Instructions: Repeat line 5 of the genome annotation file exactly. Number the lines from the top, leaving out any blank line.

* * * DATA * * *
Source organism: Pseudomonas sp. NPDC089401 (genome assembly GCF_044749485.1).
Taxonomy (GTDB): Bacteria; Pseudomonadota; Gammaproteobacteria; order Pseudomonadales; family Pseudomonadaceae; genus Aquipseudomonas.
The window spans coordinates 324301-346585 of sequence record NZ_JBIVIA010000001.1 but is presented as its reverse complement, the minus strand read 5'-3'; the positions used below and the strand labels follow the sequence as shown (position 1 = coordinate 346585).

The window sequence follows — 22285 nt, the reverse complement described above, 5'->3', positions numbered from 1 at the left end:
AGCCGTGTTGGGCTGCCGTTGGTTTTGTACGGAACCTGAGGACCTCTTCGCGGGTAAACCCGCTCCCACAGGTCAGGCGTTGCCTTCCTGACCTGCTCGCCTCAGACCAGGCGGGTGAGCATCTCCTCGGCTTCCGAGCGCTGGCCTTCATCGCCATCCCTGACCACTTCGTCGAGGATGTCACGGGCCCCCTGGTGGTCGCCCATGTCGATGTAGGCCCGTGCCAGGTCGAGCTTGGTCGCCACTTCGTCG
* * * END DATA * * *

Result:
AGCCGTGTTGGGCTGCCGTTGGTTTTGTACGGAACCTGAGGACCTCTTCGCGGGTAAACCCGCTCCCACAGGTCAGGCGTTGCCTTCCTGACCTGCTCGCCTCAGACCAGGCGGGTGAGCATCTCCTCGGCTTCCGAGCGCTGGCCTTCATCGCCATCCCTGACCACTTCGTCGAGGATGTCACGGGCCCCCTGGTGGTCGCCCATGTCGATGTAGGCCCGTGCCAGGTCGAGCTTGGTCGCCACTTCGTCG